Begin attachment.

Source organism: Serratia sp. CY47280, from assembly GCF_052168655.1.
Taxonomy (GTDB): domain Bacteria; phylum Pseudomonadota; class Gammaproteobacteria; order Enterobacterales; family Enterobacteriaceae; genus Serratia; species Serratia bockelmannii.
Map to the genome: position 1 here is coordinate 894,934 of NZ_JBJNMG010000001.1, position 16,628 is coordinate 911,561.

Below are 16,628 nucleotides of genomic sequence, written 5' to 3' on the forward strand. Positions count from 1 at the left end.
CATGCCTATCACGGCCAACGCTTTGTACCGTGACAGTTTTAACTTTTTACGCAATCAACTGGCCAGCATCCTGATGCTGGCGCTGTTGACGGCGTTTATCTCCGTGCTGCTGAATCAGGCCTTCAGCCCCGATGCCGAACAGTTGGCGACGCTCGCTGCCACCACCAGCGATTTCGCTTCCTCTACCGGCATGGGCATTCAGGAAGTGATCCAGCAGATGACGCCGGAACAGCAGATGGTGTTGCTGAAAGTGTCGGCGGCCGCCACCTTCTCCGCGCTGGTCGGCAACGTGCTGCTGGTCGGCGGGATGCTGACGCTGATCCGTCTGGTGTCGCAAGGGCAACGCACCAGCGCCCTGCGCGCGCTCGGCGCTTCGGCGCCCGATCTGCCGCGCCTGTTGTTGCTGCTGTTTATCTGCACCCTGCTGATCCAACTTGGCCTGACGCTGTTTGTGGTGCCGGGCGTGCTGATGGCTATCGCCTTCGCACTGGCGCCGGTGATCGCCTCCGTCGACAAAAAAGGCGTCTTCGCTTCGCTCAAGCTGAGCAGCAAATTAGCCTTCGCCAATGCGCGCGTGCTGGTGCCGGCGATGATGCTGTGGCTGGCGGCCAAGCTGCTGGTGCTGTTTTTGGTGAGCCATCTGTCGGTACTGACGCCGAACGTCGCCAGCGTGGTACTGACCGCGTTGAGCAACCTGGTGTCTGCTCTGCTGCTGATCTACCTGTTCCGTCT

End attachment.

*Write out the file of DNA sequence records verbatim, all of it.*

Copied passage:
Source organism: Serratia sp. CY47280, from assembly GCF_052168655.1.
Taxonomy (GTDB): domain Bacteria; phylum Pseudomonadota; class Gammaproteobacteria; order Enterobacterales; family Enterobacteriaceae; genus Serratia; species Serratia bockelmannii.
Map to the genome: position 1 here is coordinate 894,934 of NZ_JBJNMG010000001.1, position 16,628 is coordinate 911,561.

Below are 16,628 nucleotides of genomic sequence, written 5' to 3' on the forward strand. Positions count from 1 at the left end.
CATGCCTATCACGGCCAACGCTTTGTACCGTGACAGTTTTAACTTTTTACGCAATCAACTGGCCAGCATCCTGATGCTGGCGCTGTTGACGGCGTTTATCTCCGTGCTGCTGAATCAGGCCTTCAGCCCCGATGCCGAACAGTTGGCGACGCTCGCTGCCACCACCAGCGATTTCGCTTCCTCTACCGGCATGGGCATTCAGGAAGTGATCCAGCAGATGACGCCGGAACAGCAGATGGTGTTGCTGAAAGTGTCGGCGGCCGCCACCTTCTCCGCGCTGGTCGGCAACGTGCTGCTGGTCGGCGGGATGCTGACGCTGATCCGTCTGGTGTCGCAAGGGCAACGCACCAGCGCCCTGCGCGCGCTCGGCGCTTCGGCGCCCGATCTGCCGCGCCTGTTGTTGCTGCTGTTTATCTGCACCCTGCTGATCCAACTTGGCCTGACGCTGTTTGTGGTGCCGGGCGTGCTGATGGCTATCGCCTTCGCACTGGCGCCGGTGATCGCCTCCGTCGACAAAAAAGGCGTCTTCGCTTCGCTCAAGCTGAGCAGCAAATTAGCCTTCGCCAATGCGCGCGTGCTGGTGCCGGCGATGATGCTGTGGCTGGCGGCCAAGCTGCTGGTGCTGTTTTTGGTGAGCCATCTGTCGGTACTGACGCCGAACGTCGCCAGCGTGGTACTGACCGCGTTGAGCAACCTGGTGTCTGCTCTGCTGCTGATCTACCTGTTCCGTCT